But aside from the peoplewatching the main draw is of course the delicious food. The menu is extensive, with everything from maki rolls to nigiri sets, tempura, and meat dishes. Despite Japanese food generally being quite healthy we somehow managed to order the stodgiest dishes: deep fried tempura, breaded oysters with mustard sauce, and eel wrapped in egg, the latter containing very little eel and being mostly a rolled omelette.

The sushi sets are also very good and cheap; it’s easy to eat a plentiful meal here without breaking the bank. The usual variety of beers (Asahi, Tiger), sake, and teas are available, as well as Shochu, the Japanese spirit similar to vodka, though less strong. The waitress was clearly horrified when I ordered a glass, “do you know what it is?” she asked. I gather it is more of a man’s drink in Japan.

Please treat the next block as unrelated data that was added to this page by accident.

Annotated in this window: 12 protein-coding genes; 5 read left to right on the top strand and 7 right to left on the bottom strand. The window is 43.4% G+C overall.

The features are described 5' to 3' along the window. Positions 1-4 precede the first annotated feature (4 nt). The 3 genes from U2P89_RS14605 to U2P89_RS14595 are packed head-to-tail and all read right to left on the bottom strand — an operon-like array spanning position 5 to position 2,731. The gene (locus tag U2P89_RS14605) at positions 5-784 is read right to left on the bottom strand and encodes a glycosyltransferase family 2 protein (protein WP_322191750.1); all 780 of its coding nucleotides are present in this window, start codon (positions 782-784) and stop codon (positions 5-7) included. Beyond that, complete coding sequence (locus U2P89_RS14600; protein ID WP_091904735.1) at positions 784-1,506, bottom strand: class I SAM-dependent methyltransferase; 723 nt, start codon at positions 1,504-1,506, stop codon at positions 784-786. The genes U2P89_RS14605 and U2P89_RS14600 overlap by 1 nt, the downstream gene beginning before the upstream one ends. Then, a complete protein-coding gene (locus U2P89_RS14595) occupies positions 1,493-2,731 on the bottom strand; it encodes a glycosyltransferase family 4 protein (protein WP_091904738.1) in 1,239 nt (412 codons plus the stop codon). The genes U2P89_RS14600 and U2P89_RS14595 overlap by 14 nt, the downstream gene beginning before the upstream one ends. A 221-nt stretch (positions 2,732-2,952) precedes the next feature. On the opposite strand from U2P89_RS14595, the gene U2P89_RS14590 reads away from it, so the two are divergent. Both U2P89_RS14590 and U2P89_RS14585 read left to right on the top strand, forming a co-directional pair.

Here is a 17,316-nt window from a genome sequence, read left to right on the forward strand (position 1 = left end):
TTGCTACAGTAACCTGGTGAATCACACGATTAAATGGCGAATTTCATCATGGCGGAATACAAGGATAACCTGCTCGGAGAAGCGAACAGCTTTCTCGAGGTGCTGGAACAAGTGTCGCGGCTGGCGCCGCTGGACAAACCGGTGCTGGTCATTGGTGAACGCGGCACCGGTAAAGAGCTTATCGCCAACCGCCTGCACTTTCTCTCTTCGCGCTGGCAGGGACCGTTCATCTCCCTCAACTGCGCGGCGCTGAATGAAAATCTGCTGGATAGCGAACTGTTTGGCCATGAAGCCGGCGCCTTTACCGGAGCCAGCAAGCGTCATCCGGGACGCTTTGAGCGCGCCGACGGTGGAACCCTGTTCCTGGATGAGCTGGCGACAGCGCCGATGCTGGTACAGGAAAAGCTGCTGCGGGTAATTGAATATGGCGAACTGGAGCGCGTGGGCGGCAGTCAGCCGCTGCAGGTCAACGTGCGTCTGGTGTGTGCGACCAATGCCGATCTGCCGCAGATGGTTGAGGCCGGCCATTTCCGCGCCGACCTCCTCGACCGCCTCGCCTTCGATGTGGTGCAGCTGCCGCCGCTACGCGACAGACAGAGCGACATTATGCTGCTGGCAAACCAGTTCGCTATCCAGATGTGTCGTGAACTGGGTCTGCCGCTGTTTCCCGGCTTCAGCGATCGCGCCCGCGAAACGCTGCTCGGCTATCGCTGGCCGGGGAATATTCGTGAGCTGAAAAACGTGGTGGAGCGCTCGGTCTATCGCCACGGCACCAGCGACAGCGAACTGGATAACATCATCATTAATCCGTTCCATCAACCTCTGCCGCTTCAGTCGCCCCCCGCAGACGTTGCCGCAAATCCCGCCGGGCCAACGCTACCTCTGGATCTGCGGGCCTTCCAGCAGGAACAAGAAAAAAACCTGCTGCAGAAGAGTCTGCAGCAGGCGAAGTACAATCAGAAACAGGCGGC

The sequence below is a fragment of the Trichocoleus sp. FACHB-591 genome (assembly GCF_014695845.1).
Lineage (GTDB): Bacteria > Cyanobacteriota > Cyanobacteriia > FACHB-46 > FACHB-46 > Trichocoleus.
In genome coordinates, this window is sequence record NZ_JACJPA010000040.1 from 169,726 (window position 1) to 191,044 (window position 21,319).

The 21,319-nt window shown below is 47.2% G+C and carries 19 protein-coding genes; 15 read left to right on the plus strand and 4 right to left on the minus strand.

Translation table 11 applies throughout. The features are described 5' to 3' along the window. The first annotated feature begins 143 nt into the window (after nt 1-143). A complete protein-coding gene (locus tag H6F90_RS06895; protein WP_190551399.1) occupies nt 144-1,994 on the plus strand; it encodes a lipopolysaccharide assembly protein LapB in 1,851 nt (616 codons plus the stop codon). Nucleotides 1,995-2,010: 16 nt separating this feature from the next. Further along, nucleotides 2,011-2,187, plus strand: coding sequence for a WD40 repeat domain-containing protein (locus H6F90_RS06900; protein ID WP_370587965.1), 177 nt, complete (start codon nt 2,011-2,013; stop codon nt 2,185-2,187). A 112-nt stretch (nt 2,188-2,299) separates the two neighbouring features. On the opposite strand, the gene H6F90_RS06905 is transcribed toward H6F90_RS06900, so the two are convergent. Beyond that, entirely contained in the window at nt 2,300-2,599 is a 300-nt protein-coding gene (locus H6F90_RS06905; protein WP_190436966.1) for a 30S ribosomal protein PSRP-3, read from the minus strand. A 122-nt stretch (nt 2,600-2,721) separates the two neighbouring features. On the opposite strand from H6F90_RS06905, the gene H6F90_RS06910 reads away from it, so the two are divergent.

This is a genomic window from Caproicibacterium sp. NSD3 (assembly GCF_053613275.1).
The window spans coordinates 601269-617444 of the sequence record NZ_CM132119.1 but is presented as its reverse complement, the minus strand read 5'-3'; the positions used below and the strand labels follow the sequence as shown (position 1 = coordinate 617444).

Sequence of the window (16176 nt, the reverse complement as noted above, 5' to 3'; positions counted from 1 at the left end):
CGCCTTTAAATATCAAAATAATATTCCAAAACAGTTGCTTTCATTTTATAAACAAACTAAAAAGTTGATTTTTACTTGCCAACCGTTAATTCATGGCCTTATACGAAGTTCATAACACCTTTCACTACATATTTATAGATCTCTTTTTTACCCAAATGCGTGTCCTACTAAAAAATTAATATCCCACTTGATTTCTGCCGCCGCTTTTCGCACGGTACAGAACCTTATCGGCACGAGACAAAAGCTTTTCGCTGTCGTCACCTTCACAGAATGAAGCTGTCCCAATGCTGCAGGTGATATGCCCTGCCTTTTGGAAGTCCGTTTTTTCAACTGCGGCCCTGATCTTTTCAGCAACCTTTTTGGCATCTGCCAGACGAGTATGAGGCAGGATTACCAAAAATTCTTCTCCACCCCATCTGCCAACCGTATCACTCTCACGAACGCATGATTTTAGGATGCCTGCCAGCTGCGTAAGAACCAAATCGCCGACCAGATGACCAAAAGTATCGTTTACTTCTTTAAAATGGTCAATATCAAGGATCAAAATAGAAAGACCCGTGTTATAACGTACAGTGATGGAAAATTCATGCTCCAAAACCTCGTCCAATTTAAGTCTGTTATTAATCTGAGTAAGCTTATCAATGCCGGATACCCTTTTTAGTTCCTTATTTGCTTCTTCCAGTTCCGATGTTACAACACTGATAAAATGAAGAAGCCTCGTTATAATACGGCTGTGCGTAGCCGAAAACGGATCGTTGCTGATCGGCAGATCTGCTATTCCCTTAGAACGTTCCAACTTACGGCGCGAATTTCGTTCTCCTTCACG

To end our meal we ordered the only dessert available, the ice cream, which comes in black sesame, chestnut or red bean flavours. A good value meal (a meal for two comes to around £35), just don’t drink too much Shochu.

Reviewed by Leila
Published on Oct 28, 2009

Best For

London's best gluten-free food restaurants and cafes picture

London's best gluten-free food restaurants and cafes

Down with filthy wheat. Filthy.

What Asakusa may lack in glamour it makes up for in the sheer length of the menu, which has specialties like eels wrapped in omelette as well as all the expected sushi, teriyaki, noodle dishes and much much more. Prices are low too, resulting in this restaurant being packed most nights of the week; make sure you book ahead.

Restaurants which serve the best sushi in London picture

Restaurants which serve the best sushi in London

Grab your chopsticks and try give these a try...